There are indications that some Uber drivers in Lagos have been using a fake GPS itinerary app to illicitly bump up fares for local riders.
According to a report by Quartz Africa, the trick involves the use of Lockito, an Android app initially created for developers to “test geofencing-based apps”. Because this app allows users’ phones follow a fake GPS itinerary, Uber drivers in Lagos are said to be using it to inflate the cost of their trips.
— Yinka Adegoke (@YinkaWrites) November 13, 2017
“It sets the false GPS movement while allowing the phone also to keep track of its actual movement. The Uber app can’t tell the difference between both so it just calculates both”, says Mohammed, a driver for both Uber and Taxify in Lagos.
Using Lockito, the driver can have the fake GPS running (and calculating a fake fare) from the pickup point to the drop off location alongside the real GPS s. At the end of the journey, the fares from both trips (real and fake) are tallied up as one fare which the unsuspecting rider pays.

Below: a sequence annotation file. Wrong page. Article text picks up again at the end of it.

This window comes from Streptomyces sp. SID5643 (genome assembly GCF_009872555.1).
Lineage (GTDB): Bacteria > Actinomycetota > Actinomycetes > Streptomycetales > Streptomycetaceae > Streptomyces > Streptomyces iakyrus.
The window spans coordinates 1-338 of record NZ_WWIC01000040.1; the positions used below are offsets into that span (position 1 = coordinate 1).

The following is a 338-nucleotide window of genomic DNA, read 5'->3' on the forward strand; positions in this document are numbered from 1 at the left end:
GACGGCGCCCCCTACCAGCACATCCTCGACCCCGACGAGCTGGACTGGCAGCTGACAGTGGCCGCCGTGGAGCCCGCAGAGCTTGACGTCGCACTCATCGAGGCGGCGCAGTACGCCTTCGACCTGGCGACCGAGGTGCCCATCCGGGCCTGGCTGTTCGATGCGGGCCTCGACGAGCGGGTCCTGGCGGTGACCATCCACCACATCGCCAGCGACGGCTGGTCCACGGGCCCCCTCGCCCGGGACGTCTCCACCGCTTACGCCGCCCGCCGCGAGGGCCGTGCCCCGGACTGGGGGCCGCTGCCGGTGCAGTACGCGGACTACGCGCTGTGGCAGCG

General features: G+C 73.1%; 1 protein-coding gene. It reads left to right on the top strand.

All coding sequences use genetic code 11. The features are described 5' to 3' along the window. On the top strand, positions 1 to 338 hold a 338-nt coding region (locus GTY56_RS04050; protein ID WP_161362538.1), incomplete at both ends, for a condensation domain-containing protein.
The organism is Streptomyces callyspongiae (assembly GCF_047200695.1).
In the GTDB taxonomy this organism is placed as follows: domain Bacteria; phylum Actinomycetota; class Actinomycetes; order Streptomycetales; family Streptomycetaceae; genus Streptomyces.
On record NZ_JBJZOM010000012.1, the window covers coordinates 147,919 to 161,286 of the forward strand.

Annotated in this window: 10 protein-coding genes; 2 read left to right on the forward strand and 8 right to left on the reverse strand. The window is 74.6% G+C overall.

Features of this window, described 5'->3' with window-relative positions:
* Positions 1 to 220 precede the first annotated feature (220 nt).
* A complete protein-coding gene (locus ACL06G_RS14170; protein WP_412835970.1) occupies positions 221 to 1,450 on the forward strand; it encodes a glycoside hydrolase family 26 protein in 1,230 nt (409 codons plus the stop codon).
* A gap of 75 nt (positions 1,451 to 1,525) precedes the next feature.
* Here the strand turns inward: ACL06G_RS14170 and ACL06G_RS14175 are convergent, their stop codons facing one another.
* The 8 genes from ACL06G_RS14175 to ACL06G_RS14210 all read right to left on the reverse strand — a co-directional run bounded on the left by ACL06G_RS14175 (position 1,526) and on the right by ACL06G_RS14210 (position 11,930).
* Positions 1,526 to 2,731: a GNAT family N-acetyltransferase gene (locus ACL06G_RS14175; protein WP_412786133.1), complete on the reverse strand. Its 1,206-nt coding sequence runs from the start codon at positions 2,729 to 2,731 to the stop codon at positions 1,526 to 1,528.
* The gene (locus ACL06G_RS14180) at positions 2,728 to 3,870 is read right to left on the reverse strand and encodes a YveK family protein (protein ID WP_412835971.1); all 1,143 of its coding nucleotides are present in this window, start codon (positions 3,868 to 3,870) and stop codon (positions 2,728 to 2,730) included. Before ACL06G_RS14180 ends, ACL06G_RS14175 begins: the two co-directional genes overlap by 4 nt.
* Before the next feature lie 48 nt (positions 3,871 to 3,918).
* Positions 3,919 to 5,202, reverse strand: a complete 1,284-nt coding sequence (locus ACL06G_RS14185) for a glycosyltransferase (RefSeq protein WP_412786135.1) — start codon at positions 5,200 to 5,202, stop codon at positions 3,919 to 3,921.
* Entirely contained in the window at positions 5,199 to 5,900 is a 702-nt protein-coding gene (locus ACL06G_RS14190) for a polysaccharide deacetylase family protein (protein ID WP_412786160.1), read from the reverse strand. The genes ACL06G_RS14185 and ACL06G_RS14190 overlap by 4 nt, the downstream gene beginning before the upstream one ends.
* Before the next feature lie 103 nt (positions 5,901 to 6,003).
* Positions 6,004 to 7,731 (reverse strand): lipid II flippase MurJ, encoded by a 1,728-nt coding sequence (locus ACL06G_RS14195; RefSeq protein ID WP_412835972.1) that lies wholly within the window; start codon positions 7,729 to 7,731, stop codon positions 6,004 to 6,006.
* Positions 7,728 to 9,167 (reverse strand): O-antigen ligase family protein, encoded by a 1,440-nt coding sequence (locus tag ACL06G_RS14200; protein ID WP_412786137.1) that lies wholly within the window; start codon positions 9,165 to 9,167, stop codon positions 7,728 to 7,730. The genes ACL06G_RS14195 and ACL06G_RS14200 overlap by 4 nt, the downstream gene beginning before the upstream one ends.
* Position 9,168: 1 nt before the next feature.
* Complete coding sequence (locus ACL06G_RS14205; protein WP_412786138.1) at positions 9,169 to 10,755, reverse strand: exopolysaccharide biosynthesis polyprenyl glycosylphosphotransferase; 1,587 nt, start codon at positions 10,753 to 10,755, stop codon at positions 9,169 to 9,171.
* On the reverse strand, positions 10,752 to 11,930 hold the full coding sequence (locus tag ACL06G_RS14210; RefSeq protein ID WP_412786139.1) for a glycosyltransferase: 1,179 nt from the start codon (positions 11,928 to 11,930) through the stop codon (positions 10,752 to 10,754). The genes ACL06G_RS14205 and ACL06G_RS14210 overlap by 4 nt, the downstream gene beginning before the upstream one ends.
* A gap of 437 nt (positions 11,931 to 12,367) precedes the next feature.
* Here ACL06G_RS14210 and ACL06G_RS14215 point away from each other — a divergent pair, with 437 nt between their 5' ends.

Quartz reports that Uber Nigeria is aware of the abuse of Lockito by certain drivers. The cab-hailing company’s Spokeswoman Francesca Uriri also told the website that the act is in violation of Uber’s guidelines and the company is “constantly on the lookout for fraud by drivers.”
The reports also indicated that the development is in a reaction to Uber’s 40% slash of its base fare implemented in May. Interviews with drivers showed that the drivers were unhappy about the price drop and there were a series of protests which had little impact.
Uber appears to be stemming a tide of challenges recently. Recall that the company introduced a new security measure called Real-Time ID for its operations in Nigeria, Ghana and Kenya. Uber operates in about 633 cities worldwide. It was founded in 2009 by Travis Kalanick and Garrett Camp and has a revenue of $6.5 Billion.
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